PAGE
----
Lactic Acid Is an Independent Predictor of Mortality and Improves the Predictive Value of Existing Risk Scores in Patients Presenting With Acute Gastrointestinal Bleeding

Matthew Berger, Vadim Divilov, Getu Teressa

Abstract


Background: There are validated clinical risk scores for risk stratifying patients presenting with acute upper gastrointestinal bleed (GIB), including Glasgow-Blatchford score (GBS), Pre-endoscopic Rockall score (RS-PE) and post-endoscopic complete Rockall Score (RS-C), and AIMS65. Several studies have explored the predictive value of lactic acid (LA) in the context of GI bleeding, but the prognostic role of LA and its incremental value in combination with existing clinical risk scores is not well defined.

Methods: We conducted a retrospective analysis of consecutive patients presenting to the emergency department of a single large academic tertiary care center from January 2014 to December 2015 with a charted diagnosis of acute GIB, inclusive of both upper and lower sources. We evaluated the independent role of LA as well as three clinical risk scores for predicting in-hospital mortality in these patients.

Results: Out of 704 patients admitted with acute GI bleeding, 366 patients had LA measured on presentation to the emergency department. The mean LA level, GBS, RS-PE and RS-C were found to be significantly higher in non-survivors, while there was no difference in the mean AIMS65 score between survivors and non-survivors. A multivariate logistic regression analysis showed that LA level was an independent predictor of in-hospital mortality. The area under the curve (AUC) for the receiver operator characteristic for RS-C, RS-PE, and GBS were 0.742, 0.675, and 0.652, respectively. When integrating LA into the above risk scores, the AUC for RS-C, RS-PE, and GBS showed statistical significance improvements to 0.780 (P = 0.04), 0.774 (P = 0.012), and 0.706 (P = 003), respectively.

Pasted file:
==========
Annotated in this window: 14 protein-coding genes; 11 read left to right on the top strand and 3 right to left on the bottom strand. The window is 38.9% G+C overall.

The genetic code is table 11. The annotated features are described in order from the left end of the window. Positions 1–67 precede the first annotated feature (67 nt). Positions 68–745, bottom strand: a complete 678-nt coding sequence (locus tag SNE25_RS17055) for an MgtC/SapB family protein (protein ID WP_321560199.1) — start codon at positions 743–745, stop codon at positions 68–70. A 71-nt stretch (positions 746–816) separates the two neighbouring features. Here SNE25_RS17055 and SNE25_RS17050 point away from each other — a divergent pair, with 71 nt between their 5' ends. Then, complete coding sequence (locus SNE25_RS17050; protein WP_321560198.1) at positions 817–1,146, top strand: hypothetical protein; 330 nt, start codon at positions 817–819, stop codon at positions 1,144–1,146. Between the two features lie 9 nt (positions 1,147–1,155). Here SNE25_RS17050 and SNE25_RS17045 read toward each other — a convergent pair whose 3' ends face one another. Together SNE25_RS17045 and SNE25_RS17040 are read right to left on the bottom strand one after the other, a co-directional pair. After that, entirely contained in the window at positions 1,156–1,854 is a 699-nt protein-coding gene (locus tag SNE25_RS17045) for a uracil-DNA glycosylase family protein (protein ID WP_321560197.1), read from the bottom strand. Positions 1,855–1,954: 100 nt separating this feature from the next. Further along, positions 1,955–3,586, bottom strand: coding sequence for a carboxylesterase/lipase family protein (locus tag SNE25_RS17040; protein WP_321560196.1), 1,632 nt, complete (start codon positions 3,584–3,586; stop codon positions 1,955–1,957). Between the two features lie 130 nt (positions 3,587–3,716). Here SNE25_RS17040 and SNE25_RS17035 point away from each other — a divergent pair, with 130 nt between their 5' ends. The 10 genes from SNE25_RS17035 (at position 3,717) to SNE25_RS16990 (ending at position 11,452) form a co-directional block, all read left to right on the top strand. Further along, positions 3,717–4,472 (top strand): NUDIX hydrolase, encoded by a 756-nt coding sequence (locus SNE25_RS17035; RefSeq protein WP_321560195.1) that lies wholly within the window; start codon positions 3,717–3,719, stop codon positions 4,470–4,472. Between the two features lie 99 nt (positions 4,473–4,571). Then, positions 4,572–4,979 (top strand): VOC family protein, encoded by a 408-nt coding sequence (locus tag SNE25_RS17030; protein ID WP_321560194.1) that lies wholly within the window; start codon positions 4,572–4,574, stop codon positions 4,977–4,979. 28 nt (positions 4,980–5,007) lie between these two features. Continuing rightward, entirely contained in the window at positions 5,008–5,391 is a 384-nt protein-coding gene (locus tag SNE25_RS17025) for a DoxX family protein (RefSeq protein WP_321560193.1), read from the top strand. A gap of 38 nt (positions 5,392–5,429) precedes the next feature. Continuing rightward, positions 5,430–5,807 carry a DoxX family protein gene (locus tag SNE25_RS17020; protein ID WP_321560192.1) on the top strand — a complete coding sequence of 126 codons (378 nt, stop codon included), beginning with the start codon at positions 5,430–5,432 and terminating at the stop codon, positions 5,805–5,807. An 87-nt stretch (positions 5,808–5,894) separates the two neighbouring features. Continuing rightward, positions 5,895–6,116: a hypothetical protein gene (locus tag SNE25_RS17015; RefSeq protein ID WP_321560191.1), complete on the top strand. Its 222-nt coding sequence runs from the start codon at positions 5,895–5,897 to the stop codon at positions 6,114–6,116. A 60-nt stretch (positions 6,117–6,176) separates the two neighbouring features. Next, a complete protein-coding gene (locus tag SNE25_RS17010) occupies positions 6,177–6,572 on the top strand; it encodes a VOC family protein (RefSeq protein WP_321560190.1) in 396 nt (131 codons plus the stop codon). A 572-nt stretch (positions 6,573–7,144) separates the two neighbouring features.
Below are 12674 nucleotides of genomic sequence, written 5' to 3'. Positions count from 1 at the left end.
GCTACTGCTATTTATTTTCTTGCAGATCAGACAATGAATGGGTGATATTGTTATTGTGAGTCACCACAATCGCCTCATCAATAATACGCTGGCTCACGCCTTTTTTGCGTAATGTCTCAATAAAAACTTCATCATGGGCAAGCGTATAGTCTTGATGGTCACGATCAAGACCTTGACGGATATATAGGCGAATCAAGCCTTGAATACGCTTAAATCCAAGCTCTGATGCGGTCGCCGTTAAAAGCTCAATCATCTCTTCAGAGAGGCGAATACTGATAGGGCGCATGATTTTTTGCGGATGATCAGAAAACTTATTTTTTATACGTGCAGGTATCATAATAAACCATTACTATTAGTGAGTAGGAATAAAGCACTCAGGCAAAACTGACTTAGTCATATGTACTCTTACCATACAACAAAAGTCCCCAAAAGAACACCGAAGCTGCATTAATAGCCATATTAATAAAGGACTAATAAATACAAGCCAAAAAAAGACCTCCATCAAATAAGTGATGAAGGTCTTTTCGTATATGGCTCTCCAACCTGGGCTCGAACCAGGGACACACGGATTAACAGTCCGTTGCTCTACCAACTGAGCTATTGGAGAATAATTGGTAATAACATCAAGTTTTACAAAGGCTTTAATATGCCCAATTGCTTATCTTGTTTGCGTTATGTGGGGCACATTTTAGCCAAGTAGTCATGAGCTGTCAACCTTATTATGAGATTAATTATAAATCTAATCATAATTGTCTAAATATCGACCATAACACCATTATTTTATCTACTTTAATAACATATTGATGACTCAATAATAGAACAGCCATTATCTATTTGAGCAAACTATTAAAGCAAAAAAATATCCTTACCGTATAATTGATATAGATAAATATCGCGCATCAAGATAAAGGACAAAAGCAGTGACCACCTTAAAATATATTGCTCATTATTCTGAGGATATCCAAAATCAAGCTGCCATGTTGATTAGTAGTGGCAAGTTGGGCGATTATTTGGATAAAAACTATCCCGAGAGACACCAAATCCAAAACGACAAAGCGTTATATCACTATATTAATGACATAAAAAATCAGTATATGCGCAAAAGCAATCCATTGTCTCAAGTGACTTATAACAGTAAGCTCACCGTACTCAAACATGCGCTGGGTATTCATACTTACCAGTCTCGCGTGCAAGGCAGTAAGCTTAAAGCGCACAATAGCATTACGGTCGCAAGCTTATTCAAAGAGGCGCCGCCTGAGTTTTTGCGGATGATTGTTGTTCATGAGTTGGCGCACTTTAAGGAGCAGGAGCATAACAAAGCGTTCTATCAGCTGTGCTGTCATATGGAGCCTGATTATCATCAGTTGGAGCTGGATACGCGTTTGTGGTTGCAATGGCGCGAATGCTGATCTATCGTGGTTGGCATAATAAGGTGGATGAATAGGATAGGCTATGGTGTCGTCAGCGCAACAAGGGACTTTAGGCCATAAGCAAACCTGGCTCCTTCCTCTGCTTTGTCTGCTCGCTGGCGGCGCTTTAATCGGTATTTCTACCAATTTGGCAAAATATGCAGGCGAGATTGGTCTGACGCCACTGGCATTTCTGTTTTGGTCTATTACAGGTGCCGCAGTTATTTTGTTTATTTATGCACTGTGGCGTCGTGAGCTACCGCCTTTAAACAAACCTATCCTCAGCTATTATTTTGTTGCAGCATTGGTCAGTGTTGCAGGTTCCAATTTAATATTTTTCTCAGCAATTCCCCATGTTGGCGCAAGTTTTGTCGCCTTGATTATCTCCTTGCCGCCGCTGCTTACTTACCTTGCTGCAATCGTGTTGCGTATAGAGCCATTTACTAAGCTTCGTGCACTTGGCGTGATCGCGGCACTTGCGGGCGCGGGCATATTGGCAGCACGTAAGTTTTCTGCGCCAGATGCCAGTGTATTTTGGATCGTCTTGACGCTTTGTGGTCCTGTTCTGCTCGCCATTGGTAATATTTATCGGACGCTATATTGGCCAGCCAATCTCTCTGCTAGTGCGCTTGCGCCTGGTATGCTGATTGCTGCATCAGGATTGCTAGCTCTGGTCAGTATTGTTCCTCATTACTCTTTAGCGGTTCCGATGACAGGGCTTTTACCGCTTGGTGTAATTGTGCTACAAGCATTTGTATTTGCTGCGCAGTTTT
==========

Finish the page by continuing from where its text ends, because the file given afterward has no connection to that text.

Conclusions: In unselected patients with GIB who presented to the emergency department, LA is an independent predictor of in-hospital mortality. Integration of LA into RS-C, RS-PE, and GBS risk scores improved their ability to predict in-hospital mortality. The modified LA-based RS-PE (L-Rockall pre-endoscopic) score demonstrated predictive value comparable to the post-endoscopic RS-C.




Gastroenterol Res. 2019;12(1):1-7
doi: https://doi.org/10.14740/gr1085w


Keywords


Risk scores; Gastrointestinal bleeding; Mortality; Lactic acid

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